UK’s first consumer-owned windfarm gets the go-ahead

Ripple Energy has secured funding for Graig Fatha wind farm near Coedely, south Wales

Renewable platform Ripple Energy has secured £1.1m in funding from the Welsh government to help build the UK’s first-ever consumer-owned wind farm, set to be completed in autumn 2021.

A further £1.8m loan has been agreed in principle from the Development Bank of Wales which can be drawn down in the summer, subject to certain conditions. Ripple’s customers have contributed just over £1.3m to the project, on which they will see returns via savings to their household electricity bill.

Graig Fatha wind farm, near Coedely in South Wales, will be owned by an initial 675 households who have already signed up. All members will receive green electricity directly from their share of the wind farm later this year, saving up to 25% on their electricity bills each year across the wind farm’s 25-year lifetime. 

Further households can sign up to the Ripple platform and purchase a share of the windfarm from as little as £25.

Income generated from the Welsh government’s supported portion of the wind farm will be channelled towards initiatives supporting people facing fuel poverty in the local area, through the wind farm’s Community Benefit Fund (CBF).

Sarah Merrick, CEO and founder of Ripple Energy, said: “We’re hugely grateful to the Welsh government for its involvement in making that a reality. For too long, people have been sidelined; now they can share the benefits of green energy direct. This is just the beginning of us putting the power in the hands of household consumers.”

David Clubb, director, Graig Fatha Co-operative, said: “The project will create a fund to help alleviate fuel poverty in the local area, and I’m very grateful for the Welsh Government support that has enabled Graig Fatha to proceed.”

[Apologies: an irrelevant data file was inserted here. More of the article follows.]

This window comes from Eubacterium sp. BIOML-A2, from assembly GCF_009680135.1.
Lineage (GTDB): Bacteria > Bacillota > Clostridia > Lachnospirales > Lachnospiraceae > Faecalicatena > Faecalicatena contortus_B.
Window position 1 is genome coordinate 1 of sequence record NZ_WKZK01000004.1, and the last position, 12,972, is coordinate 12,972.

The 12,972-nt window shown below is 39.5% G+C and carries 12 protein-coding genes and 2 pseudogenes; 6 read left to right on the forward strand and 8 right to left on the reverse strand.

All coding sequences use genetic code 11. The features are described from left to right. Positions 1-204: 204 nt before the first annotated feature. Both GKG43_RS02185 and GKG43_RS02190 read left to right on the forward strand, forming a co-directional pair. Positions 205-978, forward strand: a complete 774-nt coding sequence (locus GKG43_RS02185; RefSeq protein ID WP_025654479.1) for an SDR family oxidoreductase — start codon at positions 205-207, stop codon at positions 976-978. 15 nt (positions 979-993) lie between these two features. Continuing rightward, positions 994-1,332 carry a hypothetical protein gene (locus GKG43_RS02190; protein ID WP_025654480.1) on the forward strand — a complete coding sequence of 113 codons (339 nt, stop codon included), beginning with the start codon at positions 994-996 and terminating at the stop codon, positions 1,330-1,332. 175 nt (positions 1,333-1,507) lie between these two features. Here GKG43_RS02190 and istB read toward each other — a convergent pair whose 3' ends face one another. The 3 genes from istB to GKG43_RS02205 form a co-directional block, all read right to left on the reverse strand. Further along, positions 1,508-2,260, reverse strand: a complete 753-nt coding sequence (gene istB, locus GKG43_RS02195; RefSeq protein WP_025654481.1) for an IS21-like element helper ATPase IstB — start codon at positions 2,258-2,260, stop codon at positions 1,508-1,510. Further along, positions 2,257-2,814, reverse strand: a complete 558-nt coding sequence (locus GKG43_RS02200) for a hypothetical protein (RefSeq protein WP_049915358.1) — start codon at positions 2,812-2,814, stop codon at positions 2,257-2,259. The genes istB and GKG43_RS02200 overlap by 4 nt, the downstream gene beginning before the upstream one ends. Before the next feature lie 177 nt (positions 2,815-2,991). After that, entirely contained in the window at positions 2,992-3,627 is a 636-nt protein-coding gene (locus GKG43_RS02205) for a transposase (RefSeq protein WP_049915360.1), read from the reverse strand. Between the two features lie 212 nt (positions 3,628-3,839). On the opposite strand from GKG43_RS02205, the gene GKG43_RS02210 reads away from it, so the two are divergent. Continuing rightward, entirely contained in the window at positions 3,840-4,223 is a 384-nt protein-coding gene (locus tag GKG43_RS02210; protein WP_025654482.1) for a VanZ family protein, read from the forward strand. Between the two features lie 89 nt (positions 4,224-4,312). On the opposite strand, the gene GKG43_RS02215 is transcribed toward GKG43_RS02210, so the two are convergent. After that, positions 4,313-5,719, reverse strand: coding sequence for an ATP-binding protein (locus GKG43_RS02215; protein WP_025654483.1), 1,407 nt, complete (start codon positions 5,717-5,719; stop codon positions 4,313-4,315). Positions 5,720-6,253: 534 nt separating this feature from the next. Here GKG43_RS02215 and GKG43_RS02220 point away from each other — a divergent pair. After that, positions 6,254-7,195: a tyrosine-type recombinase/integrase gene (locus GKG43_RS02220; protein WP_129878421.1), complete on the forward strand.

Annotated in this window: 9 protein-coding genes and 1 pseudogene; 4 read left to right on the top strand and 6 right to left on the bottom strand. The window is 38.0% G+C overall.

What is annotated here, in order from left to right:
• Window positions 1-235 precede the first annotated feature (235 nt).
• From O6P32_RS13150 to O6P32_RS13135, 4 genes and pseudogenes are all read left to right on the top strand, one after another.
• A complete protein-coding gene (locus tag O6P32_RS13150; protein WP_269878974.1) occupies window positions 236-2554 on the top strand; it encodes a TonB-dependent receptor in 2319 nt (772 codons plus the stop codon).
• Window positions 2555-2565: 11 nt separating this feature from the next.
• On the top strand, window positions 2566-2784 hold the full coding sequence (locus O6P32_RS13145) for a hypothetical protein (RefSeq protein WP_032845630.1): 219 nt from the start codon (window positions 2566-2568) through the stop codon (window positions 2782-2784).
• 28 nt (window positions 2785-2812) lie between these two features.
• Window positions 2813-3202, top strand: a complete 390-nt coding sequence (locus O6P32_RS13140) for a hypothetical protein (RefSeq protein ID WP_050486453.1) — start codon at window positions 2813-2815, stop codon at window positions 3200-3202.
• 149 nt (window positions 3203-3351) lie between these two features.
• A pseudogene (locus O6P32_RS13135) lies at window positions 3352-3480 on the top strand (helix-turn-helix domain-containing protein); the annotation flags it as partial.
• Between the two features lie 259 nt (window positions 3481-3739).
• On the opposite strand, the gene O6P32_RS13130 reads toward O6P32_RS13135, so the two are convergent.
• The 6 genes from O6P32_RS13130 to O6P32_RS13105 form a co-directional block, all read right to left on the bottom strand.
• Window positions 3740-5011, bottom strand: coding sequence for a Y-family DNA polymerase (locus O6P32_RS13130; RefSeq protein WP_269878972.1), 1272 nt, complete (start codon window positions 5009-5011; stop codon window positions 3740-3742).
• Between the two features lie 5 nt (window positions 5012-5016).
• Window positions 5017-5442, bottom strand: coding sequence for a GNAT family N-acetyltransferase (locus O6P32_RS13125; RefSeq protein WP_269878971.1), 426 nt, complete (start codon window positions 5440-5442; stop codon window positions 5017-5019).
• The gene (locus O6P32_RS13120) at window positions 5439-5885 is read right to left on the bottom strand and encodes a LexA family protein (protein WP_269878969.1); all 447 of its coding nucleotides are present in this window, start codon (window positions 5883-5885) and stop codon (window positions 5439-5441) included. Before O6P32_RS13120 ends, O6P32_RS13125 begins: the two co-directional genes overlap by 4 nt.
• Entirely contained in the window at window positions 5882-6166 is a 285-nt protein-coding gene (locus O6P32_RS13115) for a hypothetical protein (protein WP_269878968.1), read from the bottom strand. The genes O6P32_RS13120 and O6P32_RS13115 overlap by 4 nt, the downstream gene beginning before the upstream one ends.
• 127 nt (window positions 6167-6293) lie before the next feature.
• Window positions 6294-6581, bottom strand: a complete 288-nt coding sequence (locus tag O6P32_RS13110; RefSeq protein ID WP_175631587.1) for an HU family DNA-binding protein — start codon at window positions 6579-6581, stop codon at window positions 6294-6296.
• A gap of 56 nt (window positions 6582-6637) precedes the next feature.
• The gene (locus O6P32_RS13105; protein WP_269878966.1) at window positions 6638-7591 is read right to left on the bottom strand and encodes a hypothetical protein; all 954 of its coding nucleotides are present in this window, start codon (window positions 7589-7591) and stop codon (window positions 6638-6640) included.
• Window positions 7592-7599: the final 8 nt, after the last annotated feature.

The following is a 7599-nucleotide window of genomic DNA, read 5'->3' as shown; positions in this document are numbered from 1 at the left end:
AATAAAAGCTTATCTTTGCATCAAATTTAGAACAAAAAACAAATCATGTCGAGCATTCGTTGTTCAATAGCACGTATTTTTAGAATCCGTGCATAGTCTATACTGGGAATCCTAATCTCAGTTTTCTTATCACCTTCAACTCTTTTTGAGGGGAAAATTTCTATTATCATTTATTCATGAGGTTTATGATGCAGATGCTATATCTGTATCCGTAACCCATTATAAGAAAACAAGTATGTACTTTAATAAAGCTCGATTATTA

Lesley Griffiths, the minister for environment, energy and rural affairs, said: I am very pleased that we have been able to support the Graig Fatha wind farm project. Renewable generation in Wales has increased 200% since 2010, and last year renewables produced enough energy to meet half of Wales’ electricity needs.

“We are close to our goal of having 1GW-worth of energy production in local hands, with 825MW of renewable energy capacity owned locally. As such, projects such as Graig Fatha, and the model of community ownership of energy schemes, play a crucial role in our move towards becoming a carbon net zero nation by 2050.

“It is also vitally important that renewable energy is not just environmentally friendly, but affordable – particularly as we look to tackle fuel poverty and do all we can to help households meet the cost of their energy bills.”

Income received by the Community Benefit Fund will primarily focus on addressing fuel poverty in the local area around the wind farm, alongside community-directed environmental projects. Local partners will be used to deliver funds to ensure the best needs of the community are met and understood. A secondary allocation will be given to national charity, the Fuel Bank Foundation (FBF), which provides support for people in fuel crisis. This element of the CBF can be viewed as addressing the other end of the fuel poverty cycle, helping those who find themselves in crisis despite the best endeavours of other programmes.

Ripple has partnered with Co-op Energy, powered by Octopus Energy to get the electricity from the wind farm to its owners’ homes. Customers can switch to Co-op Energy when they join the scheme. Existing Co-op Energy and Octopus Energy customers are also invited to take part. Once the wind farm is operational, savings from their wind farm will be applied to their electricity bill. 

You can sign up to the scheme on Ripple’s website: